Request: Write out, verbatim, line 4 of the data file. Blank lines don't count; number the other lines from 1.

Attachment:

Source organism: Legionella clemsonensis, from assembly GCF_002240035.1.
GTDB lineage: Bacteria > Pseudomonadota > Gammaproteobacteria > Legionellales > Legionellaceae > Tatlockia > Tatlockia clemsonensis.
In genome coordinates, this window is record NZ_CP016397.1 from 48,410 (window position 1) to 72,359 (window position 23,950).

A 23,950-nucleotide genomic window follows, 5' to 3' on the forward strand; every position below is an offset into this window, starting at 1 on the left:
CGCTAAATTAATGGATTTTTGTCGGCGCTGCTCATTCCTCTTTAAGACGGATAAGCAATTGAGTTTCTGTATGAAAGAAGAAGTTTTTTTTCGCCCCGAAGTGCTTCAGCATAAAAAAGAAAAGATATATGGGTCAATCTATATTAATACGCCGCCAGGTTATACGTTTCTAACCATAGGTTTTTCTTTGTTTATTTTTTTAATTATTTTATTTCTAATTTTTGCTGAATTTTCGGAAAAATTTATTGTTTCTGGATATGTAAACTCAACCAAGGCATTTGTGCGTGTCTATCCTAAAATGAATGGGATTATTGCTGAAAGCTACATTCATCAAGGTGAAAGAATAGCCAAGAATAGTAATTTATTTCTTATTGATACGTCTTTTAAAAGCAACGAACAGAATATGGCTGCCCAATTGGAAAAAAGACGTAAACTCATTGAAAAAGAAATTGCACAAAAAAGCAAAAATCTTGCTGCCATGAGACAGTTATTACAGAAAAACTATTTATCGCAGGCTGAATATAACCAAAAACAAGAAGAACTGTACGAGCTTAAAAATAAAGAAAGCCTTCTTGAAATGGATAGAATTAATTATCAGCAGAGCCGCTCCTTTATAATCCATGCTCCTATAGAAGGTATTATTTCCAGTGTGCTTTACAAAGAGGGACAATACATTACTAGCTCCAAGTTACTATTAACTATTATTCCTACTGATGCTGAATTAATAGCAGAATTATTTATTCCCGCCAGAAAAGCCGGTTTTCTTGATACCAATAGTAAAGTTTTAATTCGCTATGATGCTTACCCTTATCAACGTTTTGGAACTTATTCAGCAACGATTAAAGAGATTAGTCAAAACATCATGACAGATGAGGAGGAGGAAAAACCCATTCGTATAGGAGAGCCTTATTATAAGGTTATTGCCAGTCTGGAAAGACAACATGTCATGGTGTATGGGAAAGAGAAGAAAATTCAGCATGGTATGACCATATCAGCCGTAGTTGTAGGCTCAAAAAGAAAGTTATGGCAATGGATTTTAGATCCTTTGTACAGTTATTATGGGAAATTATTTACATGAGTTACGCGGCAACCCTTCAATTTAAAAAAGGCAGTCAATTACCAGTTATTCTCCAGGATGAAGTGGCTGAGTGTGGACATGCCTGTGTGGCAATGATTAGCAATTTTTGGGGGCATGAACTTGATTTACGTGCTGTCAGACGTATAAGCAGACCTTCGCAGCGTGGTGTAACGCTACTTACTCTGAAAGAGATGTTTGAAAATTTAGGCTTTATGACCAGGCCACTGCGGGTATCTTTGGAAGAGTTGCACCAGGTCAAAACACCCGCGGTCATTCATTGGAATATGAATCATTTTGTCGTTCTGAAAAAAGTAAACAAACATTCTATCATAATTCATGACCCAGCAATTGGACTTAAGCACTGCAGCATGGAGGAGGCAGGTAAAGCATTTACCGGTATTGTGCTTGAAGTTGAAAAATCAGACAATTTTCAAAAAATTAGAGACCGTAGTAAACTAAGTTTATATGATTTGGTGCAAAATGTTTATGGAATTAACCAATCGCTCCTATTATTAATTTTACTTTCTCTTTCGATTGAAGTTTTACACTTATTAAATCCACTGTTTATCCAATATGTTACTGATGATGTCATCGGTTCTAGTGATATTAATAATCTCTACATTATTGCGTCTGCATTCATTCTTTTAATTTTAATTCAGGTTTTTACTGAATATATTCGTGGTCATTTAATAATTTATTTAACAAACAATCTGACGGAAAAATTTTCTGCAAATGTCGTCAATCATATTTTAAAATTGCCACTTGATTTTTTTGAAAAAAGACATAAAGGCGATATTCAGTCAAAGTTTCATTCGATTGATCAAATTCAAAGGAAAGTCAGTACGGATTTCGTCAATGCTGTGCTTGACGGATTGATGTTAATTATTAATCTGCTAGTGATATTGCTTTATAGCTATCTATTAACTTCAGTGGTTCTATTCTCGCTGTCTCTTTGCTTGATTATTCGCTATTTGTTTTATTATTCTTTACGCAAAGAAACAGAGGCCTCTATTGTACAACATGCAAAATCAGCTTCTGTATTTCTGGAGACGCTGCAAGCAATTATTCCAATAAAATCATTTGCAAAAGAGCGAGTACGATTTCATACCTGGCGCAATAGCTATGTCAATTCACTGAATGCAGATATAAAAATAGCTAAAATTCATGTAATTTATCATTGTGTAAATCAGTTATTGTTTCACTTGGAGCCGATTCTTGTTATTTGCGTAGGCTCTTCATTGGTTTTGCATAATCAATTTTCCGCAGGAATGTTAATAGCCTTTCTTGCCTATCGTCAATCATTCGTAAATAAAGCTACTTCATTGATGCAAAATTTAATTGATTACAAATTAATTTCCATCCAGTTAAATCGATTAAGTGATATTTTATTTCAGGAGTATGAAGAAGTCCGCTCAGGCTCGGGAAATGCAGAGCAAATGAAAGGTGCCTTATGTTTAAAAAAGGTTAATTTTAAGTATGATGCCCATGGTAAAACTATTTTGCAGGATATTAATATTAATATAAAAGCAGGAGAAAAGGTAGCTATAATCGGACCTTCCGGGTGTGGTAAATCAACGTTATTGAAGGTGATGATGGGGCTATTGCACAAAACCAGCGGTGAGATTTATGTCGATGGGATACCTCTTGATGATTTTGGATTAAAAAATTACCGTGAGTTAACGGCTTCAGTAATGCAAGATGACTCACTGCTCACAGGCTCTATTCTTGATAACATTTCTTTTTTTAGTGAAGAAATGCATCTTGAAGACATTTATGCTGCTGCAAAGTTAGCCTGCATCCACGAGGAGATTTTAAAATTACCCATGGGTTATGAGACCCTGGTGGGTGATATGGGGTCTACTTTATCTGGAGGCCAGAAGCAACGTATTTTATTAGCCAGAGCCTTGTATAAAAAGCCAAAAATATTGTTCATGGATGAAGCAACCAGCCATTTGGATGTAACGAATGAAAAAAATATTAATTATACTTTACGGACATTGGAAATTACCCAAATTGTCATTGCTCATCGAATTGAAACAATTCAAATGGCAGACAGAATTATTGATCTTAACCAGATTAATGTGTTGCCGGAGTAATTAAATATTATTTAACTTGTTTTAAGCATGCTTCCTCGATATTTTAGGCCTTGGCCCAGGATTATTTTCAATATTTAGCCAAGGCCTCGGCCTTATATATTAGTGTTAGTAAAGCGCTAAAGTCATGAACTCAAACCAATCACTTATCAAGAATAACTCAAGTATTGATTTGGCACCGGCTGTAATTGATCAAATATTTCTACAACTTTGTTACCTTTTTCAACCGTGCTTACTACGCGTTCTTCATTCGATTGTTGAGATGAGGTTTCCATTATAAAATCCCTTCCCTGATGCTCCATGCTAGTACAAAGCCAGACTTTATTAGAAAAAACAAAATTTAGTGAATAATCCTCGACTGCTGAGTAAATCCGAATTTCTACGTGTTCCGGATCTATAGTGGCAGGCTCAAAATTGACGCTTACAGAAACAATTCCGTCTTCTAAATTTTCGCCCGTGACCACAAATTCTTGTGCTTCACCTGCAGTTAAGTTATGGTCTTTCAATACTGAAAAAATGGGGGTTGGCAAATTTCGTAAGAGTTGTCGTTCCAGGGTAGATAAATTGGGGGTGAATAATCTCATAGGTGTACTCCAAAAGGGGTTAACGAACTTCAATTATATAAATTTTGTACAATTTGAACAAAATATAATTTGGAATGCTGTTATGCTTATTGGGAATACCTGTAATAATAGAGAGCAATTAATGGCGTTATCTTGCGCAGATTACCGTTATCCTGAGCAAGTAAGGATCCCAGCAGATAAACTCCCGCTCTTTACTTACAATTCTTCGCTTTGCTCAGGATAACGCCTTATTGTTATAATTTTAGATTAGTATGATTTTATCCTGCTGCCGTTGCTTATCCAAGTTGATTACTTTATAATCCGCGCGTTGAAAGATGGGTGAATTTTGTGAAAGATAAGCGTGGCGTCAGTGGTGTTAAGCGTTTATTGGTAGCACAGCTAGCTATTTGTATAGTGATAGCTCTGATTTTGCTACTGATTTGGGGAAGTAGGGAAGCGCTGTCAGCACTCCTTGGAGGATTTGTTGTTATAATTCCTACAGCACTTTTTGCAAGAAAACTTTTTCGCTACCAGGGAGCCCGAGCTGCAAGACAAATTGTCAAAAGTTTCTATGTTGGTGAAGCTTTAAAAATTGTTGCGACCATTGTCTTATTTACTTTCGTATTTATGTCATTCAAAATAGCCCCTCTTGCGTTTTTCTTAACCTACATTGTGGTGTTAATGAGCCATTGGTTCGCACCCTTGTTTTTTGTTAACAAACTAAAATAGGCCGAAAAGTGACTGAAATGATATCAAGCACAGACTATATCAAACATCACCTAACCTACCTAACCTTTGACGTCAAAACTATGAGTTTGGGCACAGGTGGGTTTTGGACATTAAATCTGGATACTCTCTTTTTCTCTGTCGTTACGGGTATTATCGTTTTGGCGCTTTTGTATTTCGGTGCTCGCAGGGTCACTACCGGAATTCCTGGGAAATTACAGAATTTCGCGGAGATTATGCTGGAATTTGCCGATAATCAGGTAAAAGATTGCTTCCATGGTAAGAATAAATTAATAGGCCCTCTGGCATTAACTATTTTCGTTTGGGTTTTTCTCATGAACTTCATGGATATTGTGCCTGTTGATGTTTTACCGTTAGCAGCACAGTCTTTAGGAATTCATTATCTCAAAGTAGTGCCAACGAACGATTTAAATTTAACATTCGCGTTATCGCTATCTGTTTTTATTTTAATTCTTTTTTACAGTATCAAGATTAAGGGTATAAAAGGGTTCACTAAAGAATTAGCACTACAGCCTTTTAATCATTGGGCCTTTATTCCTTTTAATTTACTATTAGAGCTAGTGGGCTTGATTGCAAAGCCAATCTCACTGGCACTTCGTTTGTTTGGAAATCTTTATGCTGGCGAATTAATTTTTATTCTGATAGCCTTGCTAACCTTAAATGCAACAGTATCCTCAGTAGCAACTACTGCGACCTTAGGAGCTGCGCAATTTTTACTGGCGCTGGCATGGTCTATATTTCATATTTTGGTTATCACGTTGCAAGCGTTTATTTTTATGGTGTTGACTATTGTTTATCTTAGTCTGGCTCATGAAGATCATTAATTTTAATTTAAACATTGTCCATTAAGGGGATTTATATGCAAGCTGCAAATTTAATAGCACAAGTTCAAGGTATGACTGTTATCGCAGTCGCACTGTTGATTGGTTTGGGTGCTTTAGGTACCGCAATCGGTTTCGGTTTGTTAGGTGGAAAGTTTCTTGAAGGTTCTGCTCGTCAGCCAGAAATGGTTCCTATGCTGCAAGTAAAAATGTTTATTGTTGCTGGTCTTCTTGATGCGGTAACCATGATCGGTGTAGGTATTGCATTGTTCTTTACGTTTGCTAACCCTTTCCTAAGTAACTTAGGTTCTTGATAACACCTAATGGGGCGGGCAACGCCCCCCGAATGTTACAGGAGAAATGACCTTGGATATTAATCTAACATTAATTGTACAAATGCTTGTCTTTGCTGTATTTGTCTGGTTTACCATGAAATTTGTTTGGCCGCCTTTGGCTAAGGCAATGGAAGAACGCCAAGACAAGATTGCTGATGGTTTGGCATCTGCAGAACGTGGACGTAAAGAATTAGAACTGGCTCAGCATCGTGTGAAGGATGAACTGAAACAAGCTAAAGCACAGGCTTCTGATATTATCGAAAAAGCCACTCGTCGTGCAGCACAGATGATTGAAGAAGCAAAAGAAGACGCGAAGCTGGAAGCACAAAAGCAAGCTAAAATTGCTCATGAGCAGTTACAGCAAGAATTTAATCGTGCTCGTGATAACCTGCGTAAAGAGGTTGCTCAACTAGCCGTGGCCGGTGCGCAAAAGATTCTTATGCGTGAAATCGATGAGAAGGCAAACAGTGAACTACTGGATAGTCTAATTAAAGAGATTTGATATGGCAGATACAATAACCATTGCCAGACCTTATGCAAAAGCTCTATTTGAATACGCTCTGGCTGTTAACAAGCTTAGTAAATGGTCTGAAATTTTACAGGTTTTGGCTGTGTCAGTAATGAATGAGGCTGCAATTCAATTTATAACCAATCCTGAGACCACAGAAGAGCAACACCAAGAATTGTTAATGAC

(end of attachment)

A 23,950-nucleotide genomic window follows, 5' to 3' on the forward strand; every position below is an offset into this window, starting at 1 on the left: